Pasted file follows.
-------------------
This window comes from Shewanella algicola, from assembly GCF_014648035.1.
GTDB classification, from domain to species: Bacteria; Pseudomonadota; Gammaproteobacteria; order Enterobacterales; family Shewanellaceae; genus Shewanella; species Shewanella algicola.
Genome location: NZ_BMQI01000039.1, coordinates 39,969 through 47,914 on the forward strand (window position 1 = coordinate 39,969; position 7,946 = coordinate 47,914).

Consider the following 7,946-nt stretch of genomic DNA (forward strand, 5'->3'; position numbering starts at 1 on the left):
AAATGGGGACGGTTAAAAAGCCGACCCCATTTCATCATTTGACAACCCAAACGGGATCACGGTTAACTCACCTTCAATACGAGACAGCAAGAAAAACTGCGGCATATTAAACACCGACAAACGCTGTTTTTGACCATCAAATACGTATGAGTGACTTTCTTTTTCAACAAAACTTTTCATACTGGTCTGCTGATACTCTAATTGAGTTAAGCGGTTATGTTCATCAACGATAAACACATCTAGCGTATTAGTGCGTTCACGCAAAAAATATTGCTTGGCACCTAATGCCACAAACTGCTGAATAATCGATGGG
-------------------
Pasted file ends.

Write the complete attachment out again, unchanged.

This window comes from Shewanella algicola, from assembly GCF_014648035.1.
GTDB classification, from domain to species: Bacteria; Pseudomonadota; Gammaproteobacteria; order Enterobacterales; family Shewanellaceae; genus Shewanella; species Shewanella algicola.
Genome location: NZ_BMQI01000039.1, coordinates 39,969 through 47,914 on the forward strand (window position 1 = coordinate 39,969; position 7,946 = coordinate 47,914).

Consider the following 7,946-nt stretch of genomic DNA (forward strand, 5'->3'; position numbering starts at 1 on the left):
AAATGGGGACGGTTAAAAAGCCGACCCCATTTCATCATTTGACAACCCAAACGGGATCACGGTTAACTCACCTTCAATACGAGACAGCAAGAAAAACTGCGGCATATTAAACACCGACAAACGCTGTTTTTGACCATCAAATACGTATGAGTGACTTTCTTTTTCAACAAAACTTTTCATACTGGTCTGCTGATACTCTAATTGAGTTAAGCGGTTATGTTCATCAACGATAAACACATCTAGCGTATTAGTGCGTTCACGCAAAAAATATTGCTTGGCACCTAATGCCACAAACTGCTGAATAATCGATGGG